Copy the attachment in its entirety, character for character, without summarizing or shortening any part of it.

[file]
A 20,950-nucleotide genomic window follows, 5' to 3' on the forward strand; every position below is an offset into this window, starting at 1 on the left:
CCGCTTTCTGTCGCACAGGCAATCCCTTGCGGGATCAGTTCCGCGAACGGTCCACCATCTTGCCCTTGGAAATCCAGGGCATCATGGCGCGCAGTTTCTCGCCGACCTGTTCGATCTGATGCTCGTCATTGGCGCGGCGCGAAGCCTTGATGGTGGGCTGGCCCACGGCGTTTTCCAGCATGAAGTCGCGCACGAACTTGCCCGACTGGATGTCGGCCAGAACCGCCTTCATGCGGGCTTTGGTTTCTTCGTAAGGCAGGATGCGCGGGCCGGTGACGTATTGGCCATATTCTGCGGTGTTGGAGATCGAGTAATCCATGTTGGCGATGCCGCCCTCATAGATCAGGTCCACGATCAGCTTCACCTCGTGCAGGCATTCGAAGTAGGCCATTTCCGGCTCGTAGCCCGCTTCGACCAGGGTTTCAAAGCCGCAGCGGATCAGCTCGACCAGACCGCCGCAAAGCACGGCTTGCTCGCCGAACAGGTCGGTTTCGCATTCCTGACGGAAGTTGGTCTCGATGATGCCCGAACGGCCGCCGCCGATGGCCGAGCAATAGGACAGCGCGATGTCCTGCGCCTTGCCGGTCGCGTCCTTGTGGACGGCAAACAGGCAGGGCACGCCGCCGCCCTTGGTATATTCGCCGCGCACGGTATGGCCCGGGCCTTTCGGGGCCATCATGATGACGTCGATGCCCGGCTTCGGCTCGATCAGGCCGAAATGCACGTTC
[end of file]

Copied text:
A 20,950-nucleotide genomic window follows, 5' to 3' on the forward strand; every position below is an offset into this window, starting at 1 on the left:
CCGCTTTCTGTCGCACAGGCAATCCCTTGCGGGATCAGTTCCGCGAACGGTCCACCATCTTGCCCTTGGAAATCCAGGGCATCATGGCGCGCAGTTTCTCGCCGACCTGTTCGATCTGATGCTCGTCATTGGCGCGGCGCGAAGCCTTGATGGTGGGCTGGCCCACGGCGTTTTCCAGCATGAAGTCGCGCACGAACTTGCCCGACTGGATGTCGGCCAGAACCGCCTTCATGCGGGCTTTGGTTTCTTCGTAAGGCAGGATGCGCGGGCCGGTGACGTATTGGCCATATTCTGCGGTGTTGGAGATCGAGTAATCCATGTTGGCGATGCCGCCCTCATAGATCAGGTCCACGATCAGCTTCACCTCGTGCAGGCATTCGAAGTAGGCCATTTCCGGCTCGTAGCCCGCTTCGACCAGGGTTTCAAAGCCGCAGCGGATCAGCTCGACCAGACCGCCGCAAAGCACGGCTTGCTCGCCGAACAGGTCGGTTTCGCATTCCTGACGGAAGTTGGTCTCGATGATGCCCGAACGGCCGCCGCCGATGGCCGAGCAATAGGACAGCGCGATGTCCTGCGCCTTGCCGGTCGCGTCCTTGTGGACGGCAAACAGGCAGGGCACGCCGCCGCCCTTGGTATATTCGCCGCGCACGGTATGGCCCGGGCCTTTCGGGGCCATCATGATGACGTCGATGCCCGGCTTCGGCTCGATCAGGCCGAAATGCACGTTC